Friday, July 5, 2013

Questions to Help Kids Read, Think and Write

Questions to Help Kids Read, Think and Write
by Susan Stephenson, www.thebookchook.com


One of the many wonderful things about fiction reading is that it isn't a passive entertainment. It encourages children to visualise settings, characters and plot. It helps develop kids' imaginations and fuels their dreams. Reading not only contributes to vocabulary and knowledge acquisition, it also builds empathy, allowing kids to walk a mile in someone else's shoes.

To help our kids become more active readers, one thing we can do is share our own process of thinking about our reading with them. However, sometimes children need a little guidance in thinking about what they've read themselves, especially if they're going to respond to it. Schools might ask that responses take the form of writing a book review, or a non-traditional alternative to a book report, and we can help kids tease out that response by encouraging them to ask and answer questions about their reading.

Here are some question examples to get you and your children/students started:

* Which book character would you want as your best friend?

* What if that character had been smaller/taller/braver (somehow different), how would that have impacted the story?

* What do we know so far about this character? How do we know that? What can we tell about this character from her actions? From what she says? From what others say about her?

* Does the main character change throughout the book? How?

* What book that you've read would you like to share with a five-year-old? Why? How did that book make you feel?

* Have you ever read a book where you didn't like the ending? Write to the author explaining why, and suggest a different ending.

* (At the end of a chapter or book in a series) What do you think might happen next? What might be another problem for the hero?

* Was there anything in this story that reminded you of something or someone you know?

* What was the funniest/scariest/most dramatic/most unforgettable part of the story?

You might also be interested in Questions to Promote Visual Literacy and Creative Thinking for Kids.

12 comments:

  1. I love this type of question, though I confess I hated them when I was a child doing a report because they really made me think long and hard.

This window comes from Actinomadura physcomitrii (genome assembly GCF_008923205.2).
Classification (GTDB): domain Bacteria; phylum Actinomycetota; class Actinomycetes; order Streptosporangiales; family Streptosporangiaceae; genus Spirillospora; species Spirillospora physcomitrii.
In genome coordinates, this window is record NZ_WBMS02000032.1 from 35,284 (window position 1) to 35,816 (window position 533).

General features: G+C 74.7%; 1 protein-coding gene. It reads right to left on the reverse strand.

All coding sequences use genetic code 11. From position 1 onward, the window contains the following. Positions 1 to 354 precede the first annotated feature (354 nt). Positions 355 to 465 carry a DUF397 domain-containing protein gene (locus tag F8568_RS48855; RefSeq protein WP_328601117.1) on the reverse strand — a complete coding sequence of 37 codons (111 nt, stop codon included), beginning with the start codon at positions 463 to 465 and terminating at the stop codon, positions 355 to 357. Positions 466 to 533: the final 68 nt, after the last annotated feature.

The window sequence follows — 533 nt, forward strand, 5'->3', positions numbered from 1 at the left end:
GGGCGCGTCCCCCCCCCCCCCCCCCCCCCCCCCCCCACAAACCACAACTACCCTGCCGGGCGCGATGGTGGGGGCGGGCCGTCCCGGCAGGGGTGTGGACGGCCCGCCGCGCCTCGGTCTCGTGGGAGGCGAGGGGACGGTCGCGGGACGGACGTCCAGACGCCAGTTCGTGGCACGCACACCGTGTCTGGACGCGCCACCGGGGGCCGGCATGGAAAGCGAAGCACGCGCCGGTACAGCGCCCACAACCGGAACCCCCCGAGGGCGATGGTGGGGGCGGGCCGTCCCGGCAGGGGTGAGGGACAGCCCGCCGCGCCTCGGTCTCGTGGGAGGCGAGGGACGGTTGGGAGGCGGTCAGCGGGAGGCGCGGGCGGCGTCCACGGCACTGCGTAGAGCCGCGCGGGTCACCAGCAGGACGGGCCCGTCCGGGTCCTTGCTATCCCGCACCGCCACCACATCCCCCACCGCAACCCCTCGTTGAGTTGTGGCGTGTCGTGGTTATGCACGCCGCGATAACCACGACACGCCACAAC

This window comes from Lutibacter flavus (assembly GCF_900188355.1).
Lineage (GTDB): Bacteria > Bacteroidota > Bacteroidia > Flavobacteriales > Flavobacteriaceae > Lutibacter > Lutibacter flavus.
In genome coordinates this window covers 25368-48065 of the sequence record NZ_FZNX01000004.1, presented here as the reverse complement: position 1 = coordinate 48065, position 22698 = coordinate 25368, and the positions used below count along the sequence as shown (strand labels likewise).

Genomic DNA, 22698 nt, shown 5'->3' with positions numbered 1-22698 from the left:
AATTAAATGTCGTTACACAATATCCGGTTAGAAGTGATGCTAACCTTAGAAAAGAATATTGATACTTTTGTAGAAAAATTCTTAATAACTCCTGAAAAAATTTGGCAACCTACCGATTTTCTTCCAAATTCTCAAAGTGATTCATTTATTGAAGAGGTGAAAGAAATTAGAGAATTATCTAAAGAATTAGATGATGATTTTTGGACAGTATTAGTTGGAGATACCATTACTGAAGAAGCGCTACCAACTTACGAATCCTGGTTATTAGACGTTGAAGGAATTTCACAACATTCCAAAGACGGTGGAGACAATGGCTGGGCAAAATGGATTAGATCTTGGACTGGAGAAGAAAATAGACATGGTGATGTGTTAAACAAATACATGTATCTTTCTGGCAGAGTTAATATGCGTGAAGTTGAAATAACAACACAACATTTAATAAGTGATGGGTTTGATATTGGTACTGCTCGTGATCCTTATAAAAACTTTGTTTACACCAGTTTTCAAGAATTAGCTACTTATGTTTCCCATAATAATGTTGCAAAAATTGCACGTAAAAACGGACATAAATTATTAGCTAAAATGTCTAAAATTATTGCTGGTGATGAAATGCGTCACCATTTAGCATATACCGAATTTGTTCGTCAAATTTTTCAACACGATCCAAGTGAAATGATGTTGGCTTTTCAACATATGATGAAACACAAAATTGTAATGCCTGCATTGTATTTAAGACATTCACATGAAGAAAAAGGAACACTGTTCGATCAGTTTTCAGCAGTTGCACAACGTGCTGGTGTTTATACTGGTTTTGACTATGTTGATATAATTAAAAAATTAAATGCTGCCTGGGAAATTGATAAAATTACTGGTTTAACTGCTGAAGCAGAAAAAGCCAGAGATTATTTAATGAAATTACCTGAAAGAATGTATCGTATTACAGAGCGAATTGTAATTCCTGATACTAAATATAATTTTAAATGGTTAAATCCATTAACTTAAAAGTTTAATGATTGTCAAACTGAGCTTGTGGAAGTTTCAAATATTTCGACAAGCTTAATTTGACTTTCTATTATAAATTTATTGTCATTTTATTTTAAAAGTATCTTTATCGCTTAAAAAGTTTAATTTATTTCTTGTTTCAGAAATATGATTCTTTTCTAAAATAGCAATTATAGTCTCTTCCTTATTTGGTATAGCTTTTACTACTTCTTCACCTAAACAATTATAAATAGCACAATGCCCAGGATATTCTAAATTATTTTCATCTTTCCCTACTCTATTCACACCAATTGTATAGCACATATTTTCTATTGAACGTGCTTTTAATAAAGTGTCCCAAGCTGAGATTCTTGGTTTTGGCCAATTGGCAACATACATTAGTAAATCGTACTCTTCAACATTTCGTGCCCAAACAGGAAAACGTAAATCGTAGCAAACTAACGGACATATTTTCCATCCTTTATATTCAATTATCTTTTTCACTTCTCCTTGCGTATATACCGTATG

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    Replies
    1. Agreed, Barbara - but I'm glad of it now!

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  2. Questions are so powerful. Consider putting them on bookmarks. Here are some more:


    When you finish reading, think about…


    1. What was the main idea of the story?
    2. Describe the characters, their traits, and how they interact with each other in this story.
    3. Why do you think (pick an event) happened that way?
    4. What do you think the author’s message was in writing this piece? Do you agree with it?
    5. What problem did the character face in the story? How did the character feel about the problem?
    6. What do you think would happen next if the book continued?
    7. What words or phrases did the author use that made vivid images in your mind?

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  3. Love the bookmark idea, Janet! And thanks for adding value to my post with your extra questions. I especially like the one about vivid images.

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  4. Hi, can i ask you something? You seem to know a lot about children books and illustrations. The thing is, I’m looking for children books with “scary” animal illustrations like the big bad wolf (or a fox) eating pigs (or seven kids or Red Riding hood or birds in Chicken Little) or being pictured with a fat stomach. Could be any other animal as well. I need it for my research. Any sort of help is appreciated. Thanks in advance.

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    Replies
    1. What country are you in? That matters if you plan to access a physical copy of a book. Or are you only interested in "looking" at a cover online?

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    2. Thanks for your answer, Susan. There's no need to worry about that, it's my concern how to access a copy of a book. All I want to know at this point is the author, the illustrator and the title of such children books. Thanks again.

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    3. Okay.

      Open Very Carefully by Nick Bromley and Nicola O'Byrne
      Yummy by Lucy Cousins
      Sidekicks by Dan Santat
      Chambres Noires by Bleys and Dumont
      The Big Bad Wolf and Robo Pig by North and Cross

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  5. Brilliant questions thank you. Always nice to have a few extra ideas in my 'toolbox' as I read to my kiddos!

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  6. Ah, you have a toolbox, too, Caitlin? What would we parents do without them?! Thanks for commenting and happy reading with those kiddos!

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  7. It is always good to know that there are posts like this that can emphasize of importance of reading and writing. Interesting questions and details. By the way, I'm taking notes of those book suggestions too. At early age, I've been teaching my kids through Hooked On Phonics which is a great way of letting them familiarize and help them get started in reading.

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    Replies
    1. I think phonics can really help children decode new words and is invaluable as a tool for spelling, paigh.

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